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The bitcoin opcode seems to have a flat rate, is that correct? Or, if bitcoin has a price per opcode, please give me the link. If it is a flat rate, please tell me why bitcoin does not have a mechanism like ethereum.

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  • Are you asking about the transaction fees that are paid to miners? Dec 6 '20 at 23:25
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If by "flat rate" you mean that each opcode costs the same amount in transaction fees, then yes, Bitcoin does have a "flat rate". Opcodes don't have a direct fee themselves, the fee is based on the size of the transaction, and since each opcode is one byte, they have the same cost.

It is unnecessary to have an opcode cost scheme like Ethereum because opcodes are not very computationally expensive and do not have the same effects as Ethereum opcodes do. Bitcoin script is not Turing complete so it is impossible to loop. Each opcode can only be run a single time.

Furthermore, the more computationally expensive signature verification opcodes do have an additional cost in the form of the "signature operations" (sigops) limit. Sigops are factored into the calculation of a transactions weight which will then effect the transaction fee, but this effect is only present in extreme cases where there are a lot of sigops in a single transaction. Blocks are limited in the number of sigops that they can include.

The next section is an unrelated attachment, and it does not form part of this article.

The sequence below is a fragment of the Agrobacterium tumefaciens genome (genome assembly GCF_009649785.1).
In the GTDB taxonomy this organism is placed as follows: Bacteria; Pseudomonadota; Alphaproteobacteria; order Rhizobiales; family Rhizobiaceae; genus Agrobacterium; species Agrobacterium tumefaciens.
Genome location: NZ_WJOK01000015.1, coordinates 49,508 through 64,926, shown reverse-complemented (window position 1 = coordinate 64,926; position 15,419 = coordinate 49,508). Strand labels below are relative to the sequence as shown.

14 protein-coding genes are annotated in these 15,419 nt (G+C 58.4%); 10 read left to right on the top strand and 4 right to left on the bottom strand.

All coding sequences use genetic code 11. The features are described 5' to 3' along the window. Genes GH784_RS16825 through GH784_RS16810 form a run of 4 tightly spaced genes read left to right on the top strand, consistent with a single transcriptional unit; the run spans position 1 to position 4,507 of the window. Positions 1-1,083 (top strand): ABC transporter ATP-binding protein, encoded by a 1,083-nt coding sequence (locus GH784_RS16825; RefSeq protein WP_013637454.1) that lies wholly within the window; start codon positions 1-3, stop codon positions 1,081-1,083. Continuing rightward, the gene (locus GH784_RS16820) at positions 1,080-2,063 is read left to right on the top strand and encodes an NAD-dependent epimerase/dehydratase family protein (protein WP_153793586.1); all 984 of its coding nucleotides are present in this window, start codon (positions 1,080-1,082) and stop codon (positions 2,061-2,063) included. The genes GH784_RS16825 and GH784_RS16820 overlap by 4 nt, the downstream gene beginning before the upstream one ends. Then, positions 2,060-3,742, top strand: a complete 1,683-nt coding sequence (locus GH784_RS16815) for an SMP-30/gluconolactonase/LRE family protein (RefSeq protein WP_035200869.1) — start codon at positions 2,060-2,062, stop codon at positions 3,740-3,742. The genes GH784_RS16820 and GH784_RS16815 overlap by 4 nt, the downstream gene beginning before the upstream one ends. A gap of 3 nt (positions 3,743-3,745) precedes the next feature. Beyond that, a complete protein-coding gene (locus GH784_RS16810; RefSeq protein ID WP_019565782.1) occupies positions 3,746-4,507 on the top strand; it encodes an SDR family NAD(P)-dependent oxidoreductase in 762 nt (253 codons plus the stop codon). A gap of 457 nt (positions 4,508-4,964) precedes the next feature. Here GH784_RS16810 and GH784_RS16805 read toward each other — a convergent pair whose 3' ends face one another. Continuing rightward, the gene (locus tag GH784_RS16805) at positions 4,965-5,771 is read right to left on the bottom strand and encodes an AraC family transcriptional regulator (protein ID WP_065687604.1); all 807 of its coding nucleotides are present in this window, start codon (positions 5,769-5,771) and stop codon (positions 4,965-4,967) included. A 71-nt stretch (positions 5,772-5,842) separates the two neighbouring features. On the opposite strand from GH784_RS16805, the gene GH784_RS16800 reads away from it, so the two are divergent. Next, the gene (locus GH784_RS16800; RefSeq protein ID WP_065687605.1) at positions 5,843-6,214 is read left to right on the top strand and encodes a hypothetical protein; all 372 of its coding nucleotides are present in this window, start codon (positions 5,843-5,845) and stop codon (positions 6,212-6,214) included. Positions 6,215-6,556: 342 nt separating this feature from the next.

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  • Thank you. The same thing happened at bitcoin.stackexchange.com/questions/100331/…. I had MESSAGE_LIMIT = 80 set here, but can I think of this as the actual weight for the "op_return" opcode? If you like, please answer. Dec 7 '20 at 3:55
  • @groundclown No. OP_RETURN isn't special. That is just how that particularly library is creating OP_RETURN outputs.
    – Andrew Chow
    Dec 7 '20 at 16:39

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